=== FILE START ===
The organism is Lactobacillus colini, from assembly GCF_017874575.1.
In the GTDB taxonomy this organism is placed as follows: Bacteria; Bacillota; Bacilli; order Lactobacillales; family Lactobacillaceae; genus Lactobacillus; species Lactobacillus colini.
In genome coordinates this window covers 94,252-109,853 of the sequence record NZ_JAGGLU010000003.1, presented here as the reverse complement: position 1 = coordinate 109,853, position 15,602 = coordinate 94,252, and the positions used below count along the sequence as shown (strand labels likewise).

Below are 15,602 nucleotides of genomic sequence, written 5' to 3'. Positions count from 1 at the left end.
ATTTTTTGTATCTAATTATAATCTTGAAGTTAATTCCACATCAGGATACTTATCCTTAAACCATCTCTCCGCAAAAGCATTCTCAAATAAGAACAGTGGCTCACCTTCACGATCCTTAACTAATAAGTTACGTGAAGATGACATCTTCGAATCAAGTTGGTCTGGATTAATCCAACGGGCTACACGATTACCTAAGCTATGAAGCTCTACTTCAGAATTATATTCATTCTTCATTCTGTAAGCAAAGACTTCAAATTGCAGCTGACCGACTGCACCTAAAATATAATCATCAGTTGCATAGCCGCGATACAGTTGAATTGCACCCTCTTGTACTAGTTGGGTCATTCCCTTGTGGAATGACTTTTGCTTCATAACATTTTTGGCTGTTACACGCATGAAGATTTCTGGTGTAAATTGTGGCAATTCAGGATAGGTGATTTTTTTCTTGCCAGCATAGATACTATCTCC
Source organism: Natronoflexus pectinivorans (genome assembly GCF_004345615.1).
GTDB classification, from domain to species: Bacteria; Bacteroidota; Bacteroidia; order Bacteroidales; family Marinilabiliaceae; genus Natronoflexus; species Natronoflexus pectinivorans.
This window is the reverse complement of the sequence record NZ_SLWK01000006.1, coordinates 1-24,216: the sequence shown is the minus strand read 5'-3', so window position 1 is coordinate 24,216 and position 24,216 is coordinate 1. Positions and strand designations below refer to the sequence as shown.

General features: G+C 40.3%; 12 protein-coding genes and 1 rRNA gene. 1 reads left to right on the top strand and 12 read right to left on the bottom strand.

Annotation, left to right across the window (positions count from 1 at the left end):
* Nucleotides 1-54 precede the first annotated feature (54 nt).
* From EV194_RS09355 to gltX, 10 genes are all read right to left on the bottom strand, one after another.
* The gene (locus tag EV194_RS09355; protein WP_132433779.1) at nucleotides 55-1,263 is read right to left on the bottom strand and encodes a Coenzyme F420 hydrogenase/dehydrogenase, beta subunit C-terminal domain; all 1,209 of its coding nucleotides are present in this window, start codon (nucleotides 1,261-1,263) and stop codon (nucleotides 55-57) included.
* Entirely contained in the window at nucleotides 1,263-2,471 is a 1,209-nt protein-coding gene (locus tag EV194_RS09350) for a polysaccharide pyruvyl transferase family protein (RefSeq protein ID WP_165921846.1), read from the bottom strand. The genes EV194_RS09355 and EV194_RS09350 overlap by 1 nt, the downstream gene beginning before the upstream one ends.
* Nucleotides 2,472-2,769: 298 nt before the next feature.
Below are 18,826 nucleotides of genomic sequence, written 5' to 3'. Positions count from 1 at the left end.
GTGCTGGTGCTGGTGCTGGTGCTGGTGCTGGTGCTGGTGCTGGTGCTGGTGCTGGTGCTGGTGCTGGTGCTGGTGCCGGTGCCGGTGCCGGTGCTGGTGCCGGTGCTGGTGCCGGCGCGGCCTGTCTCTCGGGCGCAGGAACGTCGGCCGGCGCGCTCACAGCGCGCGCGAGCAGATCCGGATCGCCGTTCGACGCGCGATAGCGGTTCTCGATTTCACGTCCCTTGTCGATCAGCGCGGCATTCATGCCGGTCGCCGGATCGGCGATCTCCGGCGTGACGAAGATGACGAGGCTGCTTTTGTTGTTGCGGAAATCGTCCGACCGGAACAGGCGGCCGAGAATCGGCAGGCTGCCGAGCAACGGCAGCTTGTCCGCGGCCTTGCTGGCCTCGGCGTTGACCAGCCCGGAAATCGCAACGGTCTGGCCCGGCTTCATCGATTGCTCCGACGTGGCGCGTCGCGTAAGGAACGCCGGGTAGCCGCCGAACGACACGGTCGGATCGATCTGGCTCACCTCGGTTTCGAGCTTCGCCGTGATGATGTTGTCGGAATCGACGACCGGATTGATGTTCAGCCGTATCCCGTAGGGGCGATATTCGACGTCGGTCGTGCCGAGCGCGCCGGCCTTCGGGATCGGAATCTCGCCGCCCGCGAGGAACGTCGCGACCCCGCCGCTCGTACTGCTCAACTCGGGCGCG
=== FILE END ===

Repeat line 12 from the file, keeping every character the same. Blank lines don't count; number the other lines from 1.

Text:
* From EV194_RS09355 to gltX, 10 genes are all read right to left on the bottom strand, one after another.